News figures reveal more than half of abortions now carried out at home
Changes to how women access abortion mean more than half of terminations are now carried out at home, new figures show.
Data from the Office for Health Improvement and Disparities reveals that 52% of all abortions in 2021 involved women taking mifepristone and misoprostol pills in their homes.
In March 2020, at the start of the Covid pandemic, temporary measures were introduced in England and Wales to allow the use of both pills for early medical abortion at home, without the need to first attend a hospital or clinic.
These arrangements were made permanent in March 2022 and have become the most popular option.
The new data for England and Wales shows that medical abortions – where women take pills as opposed to having surgery – accounted for 87% of all abortions in 2021, an increase of two percentage points from 2020 (85%).
Early medical abortions are defined as taking place within the first 10 weeks of pregnancy.
The new set of data also shows there were 214,256 abortions for women living in England and Wales in 2021, the highest number on record.
The age standardised abortion rate for residents was 18.6 per 1,000 women – the highest rate recorded – and up from 18.2 per 1,000 women in 2020.
The abortion rate for women under the age of 18 has continued to decrease, while it has remained stable for women aged 35 or over.
The abortion rate in 2021 was highest for women aged 22 (at 31.0 per 1,000 women).
Over the last decade, the largest increases in abortion rates by age are among women aged 30-34, which have increased from 17.2 per 1,000 in 2011 to 22.1 per 1,000 in 2021.
According to the new data, most abortions (98%) were carried out on the grounds of a risk to women’s mental health (before 24 weeks), while 1.6% were carried out under ground E (substantial risk to the child of such physical or mental abnormalities as to be seriously handicapped).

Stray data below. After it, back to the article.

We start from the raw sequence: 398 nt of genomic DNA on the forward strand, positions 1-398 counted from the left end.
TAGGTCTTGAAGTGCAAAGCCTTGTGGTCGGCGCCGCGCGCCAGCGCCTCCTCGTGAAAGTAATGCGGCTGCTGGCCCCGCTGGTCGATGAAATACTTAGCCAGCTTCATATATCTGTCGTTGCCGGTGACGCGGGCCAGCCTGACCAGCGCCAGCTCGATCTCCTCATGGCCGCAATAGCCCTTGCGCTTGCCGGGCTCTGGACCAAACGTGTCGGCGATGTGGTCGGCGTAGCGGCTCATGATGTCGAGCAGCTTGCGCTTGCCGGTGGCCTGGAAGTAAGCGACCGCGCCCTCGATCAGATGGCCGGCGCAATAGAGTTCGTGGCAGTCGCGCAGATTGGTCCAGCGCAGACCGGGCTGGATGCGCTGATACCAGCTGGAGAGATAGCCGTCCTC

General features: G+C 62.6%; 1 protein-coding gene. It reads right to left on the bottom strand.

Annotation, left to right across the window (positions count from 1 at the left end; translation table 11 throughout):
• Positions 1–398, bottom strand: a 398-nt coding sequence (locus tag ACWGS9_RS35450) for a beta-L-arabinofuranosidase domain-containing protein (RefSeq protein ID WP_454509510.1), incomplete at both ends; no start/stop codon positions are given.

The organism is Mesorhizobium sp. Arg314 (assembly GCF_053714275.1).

There were 3,370 abortions performed under ground E in 2021. This is a slight increase since 2020, when there were 3,083.
The figures further showed that, in 2021, 43% of women undergoing abortions had had one or more previous abortions, a rise from 36% in 2011.
The percentage of women aged 30 or over who had one or more previous abortions has increased from 46% in 2011 to 51% in 2021.
Meanwhile, in 2021, 57% of women undergoing abortions had had one or more previous pregnancies that resulted in a live or stillbirth, up from 51% in 2011.
The charity and abortion provider British Pregnancy Advisory Service (BPAS) said Government inaction on fortifying flour with folic acid was leading to hundreds of preventable abortions.
Neural tube defects such as spina bifida and anencephaly are related to folic acid deficiency, and are mentioned almost 400 times in the 2021 abortion figures.
Clare Murphy (pictured), chief executive of BPAS, said: “For every year that the Government continue to delay the introduction of folic acid fortification, hundreds of women will face the heartbreak of ending a wanted pregnancy due to a diagnosis of a neural tube defect.”
Regarding the overall rise in abortion, she added: “The pandemic, and the policies adopted by the Government in response, have had a clear impact on women’s pregnancy choices.
“Faced with economic uncertainty and job insecurity, women and their partners have been making sometimes tough decisions around continuing or ending a pregnancy.”
Lynn Murray, spokeswoman for the Don’t Screen Us Out campaign on Down’s syndrome, said the figures also showed a rise in abortions for Down’s, up to 859 in 2021.
“As a mother of a 22-year-old daughter who has Down’s syndrome, I see every day the unique value she brings to our family and the positive impact she has on others around her,” she said.
“It is deeply concerning that despite the leaps that advocacy groups have made in raising awareness in support of people with Down’s syndrome, abortion in the case of Down’s syndrome is still so commonplace and widespread in the UK.”
Copyright (c) PA Media Ltd. 2022, All Rights Reserved. Picture (c) British Pregnancy Advisory Service.